Political experts see veteran Sir Vince as the obvious successor to Tim Farron.
Securing the leadership of his party would complete a remarkable return for Cable, who was rejected by voters in 2015 only to win his Twickenham back earlier this month.
Former health minister Norman Lamb has also indicated he is considering a bid for the leadership, but hotly tipped East Dunbartonshire MP Jo Swinson, 37, has ruled herself out, saying she will fight for the deputy leadership instead.
Writing on Liberal Democrat Voice, Sir Vince said: “I believe I can as leader offer the energy, dedication and drive, as well as experience, to help – with you – to make our party a credible contender for power”.
Former energy secretary Sir Ed Davey has also said he is giving “serious thought” to standing.
He described Brexit as an “iceberg” about to hit the United Kingdom economy and said the Lib Dems should “warn of the dangers ahead and the need for a new course”. He said there was big opportunity for his party with the Conservatives “in disarray” and Labour still lacking economic credibility.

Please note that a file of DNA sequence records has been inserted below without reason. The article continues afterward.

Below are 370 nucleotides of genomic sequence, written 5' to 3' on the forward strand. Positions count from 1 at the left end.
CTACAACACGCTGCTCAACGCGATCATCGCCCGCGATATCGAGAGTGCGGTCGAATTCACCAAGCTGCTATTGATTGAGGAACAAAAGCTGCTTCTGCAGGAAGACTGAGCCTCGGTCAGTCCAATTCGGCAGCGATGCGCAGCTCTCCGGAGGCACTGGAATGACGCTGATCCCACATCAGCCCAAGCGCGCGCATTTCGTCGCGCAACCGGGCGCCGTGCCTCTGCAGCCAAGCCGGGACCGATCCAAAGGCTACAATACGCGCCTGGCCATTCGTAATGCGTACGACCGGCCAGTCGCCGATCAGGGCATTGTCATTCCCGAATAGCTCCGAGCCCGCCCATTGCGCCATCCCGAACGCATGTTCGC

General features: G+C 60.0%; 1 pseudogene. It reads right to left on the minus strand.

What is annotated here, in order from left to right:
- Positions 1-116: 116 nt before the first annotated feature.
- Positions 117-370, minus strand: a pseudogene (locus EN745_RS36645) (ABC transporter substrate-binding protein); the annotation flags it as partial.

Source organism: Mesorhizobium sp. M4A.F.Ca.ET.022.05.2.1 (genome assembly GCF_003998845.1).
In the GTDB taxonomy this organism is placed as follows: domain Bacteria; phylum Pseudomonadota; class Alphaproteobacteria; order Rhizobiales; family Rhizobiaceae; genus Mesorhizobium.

Cable, 74, has perhaps the highest profile among the 12 Liberal Democrat members of the House of Commons.
Sir Vince said that there is a “big space in British politics” which he is “determined” for the Lib Dems to occupy.
If elected, Sir Vince would be the party’s oldest ever leader and the oldest leader of a major party since Sir Winston Churchill, who stepped down as Tory leader at the age of 80.
A source close to Cable’s campaign told IBTimes UK that they now have six supportive MPs.
“To be a political leader – especially of a progressive, liberal party in 2017 – and to live as a committed Christian, to hold faithfully to the Bible’s teaching, has felt impossible for me”, he said. He has previously served as Lib Dem deputy leader and interim leader while members selected Nick Clegg in 2007.